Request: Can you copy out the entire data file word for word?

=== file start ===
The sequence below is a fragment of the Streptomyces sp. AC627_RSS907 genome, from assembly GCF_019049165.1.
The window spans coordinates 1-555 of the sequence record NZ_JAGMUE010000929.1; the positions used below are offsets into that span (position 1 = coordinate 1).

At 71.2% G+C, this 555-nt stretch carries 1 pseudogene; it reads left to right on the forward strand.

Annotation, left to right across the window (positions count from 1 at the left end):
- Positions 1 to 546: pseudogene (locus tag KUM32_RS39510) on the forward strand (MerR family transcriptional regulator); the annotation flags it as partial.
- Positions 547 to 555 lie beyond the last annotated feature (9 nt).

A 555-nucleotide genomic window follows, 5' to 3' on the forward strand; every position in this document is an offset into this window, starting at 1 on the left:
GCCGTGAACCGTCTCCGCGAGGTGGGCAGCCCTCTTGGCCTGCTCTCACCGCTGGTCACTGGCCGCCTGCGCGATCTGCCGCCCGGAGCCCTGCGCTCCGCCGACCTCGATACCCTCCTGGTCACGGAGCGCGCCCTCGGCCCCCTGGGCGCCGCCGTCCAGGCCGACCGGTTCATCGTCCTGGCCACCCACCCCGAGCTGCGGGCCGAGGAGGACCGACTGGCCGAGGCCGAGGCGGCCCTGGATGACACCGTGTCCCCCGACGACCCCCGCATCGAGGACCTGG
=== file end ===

The sequence below is a fragment of the Streptomyces sp. AC627_RSS907 genome, from assembly GCF_019049165.1.
The window spans coordinates 1-555 of the sequence record NZ_JAGMUE010000929.1; the positions used below are offsets into that span (position 1 = coordinate 1).

At 71.2% G+C, this 555-nt stretch carries 1 pseudogene; it reads left to right on the forward strand.

Annotation, left to right across the window (positions count from 1 at the left end):
- Positions 1 to 546: pseudogene (locus tag KUM32_RS39510) on the forward strand (MerR family transcriptional regulator); the annotation flags it as partial.
- Positions 547 to 555 lie beyond the last annotated feature (9 nt).

A 555-nucleotide genomic window follows, 5' to 3' on the forward strand; every position in this document is an offset into this window, starting at 1 on the left:
GCCGTGAACCGTCTCCGCGAGGTGGGCAGCCCTCTTGGCCTGCTCTCACCGCTGGTCACTGGCCGCCTGCGCGATCTGCCGCCCGGAGCCCTGCGCTCCGCCGACCTCGATACCCTCCTGGTCACGGAGCGCGCCCTCGGCCCCCTGGGCGCCGCCGTCCAGGCCGACCGGTTCATCGTCCTGGCCACCCACCCCGAGCTGCGGGCCGAGGAGGACCGACTGGCCGAGGCCGAGGCGGCCCTGGATGACACCGTGTCCCCCGACGACCCCCGCATCGAGGACCTGG